Research has shown evidence of a link between house price appreciation and the selection of mortgage financing options: Higher appreciation is associated with higher take-up rates for adjustable-rate mortgages relative to fixed-rate mortgages. Research also finds that mortgage interest rates and their underlying components are important determinants of take-up rates among mortgage financing options. In this paper we show that house price appreciation can have important interactive effects with those other determinants of mortgage financing outcomes. We focus on the period from 2000 to 2007, an episode marked by rapid house price appreciation along with a persistent and notable increase in the use of adjustable-rate mortgage financing, including alternative mortgage products. Empirical analysis indicates that higher house price appreciation dampened the estimated effect of the mortgage pricing components on the probabilities of mortgage financing outcomes. The results, which are especially robust for fixed-rate and adjustable-rate mortgages that are fully amortized, are not driven solely by markets with especially high rates of house price appreciation. Moreover, after taking into account the interactive effects with mortgage pricing components, house price appreciation has relatively little additional effect on take-up rates among mortgage financing options.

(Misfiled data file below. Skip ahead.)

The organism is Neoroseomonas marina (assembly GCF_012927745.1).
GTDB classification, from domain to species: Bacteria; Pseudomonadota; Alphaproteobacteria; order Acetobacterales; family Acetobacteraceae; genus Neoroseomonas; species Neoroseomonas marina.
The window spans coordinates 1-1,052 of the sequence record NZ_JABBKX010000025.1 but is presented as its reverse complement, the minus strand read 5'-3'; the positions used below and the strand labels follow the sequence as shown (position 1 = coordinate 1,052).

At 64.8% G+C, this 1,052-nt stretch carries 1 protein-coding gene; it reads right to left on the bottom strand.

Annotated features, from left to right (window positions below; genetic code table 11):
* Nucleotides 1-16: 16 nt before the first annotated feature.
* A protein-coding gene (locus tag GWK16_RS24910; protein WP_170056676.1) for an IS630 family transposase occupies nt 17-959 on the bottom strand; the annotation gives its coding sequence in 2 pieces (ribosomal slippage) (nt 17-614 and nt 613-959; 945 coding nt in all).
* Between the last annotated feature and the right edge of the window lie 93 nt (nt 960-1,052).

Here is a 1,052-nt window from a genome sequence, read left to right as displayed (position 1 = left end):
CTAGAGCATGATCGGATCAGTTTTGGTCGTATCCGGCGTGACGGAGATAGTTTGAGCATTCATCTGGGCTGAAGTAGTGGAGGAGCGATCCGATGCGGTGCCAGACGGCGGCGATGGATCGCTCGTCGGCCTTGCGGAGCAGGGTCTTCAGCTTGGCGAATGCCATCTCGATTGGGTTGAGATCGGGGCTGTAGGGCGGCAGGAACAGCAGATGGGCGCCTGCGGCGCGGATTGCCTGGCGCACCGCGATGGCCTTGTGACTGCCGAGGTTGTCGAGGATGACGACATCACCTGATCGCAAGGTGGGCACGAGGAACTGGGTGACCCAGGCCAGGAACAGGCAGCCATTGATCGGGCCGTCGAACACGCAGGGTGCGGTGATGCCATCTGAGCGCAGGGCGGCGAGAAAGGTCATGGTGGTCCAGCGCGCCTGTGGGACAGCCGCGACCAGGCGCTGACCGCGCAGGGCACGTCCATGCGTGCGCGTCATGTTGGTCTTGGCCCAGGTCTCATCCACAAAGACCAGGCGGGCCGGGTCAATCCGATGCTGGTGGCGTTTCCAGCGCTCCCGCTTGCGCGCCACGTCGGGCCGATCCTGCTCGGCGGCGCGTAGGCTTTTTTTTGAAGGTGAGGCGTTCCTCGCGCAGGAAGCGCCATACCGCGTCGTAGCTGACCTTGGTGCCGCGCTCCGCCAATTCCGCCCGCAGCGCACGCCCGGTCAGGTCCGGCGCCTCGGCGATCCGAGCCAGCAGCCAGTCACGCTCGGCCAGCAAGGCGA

The U.S. housing boom during the first part of the past decade was marked by rapid house price appreciation and greater access to mortgage credit for lower credit-rated borrowers. The subsequent collapse of the housing market and the high default rates on residential mortgages raise the issue of whether the pace of house price appreciation and the mix of borrowers may have affected the influence of fundamentals in housing and mortgage markets. This paper examines that issue in connection with one aspect of mortgage financing, the choice among fixed-rate and adjustable-rate mortgages. This analysis is motivated in part by the increased use of adjustable-rate mortgage financing, notably among lower credit-rated borrowers, during the peak of the housing boom. Based on analysis of a large sample of loan level data, we find strong evidence that house price appreciation dampened the influence of a number of fundamentals (mortgage pricing terms and other interest rate related metrics) that previous research finds to be important determinants of mortgage financing choices. With regard to the mix of borrowers, the evidence indicates that, while low risk-rated borrowers were affected on the margin more by house price appreciation, on balance those borrowers tended be at least as responsive to fundamentals as high risk rated borrowers. The higher propensity of low credit-rated borrowers to choose adjustable-rate financing compared with high credit-rated borrowers in the housing boom appears to have been related to borrower credit risk metrics. Given the evidence related to loan pricing terms, other interest rate metrics and fixed effects, the relation of credit risk to mortgage financing choice seems more consistent with considerations such as credit constraints, risk preferences, and mortgage tenor than just a systematic lack of financial sophistication among higher credit risk borrowers.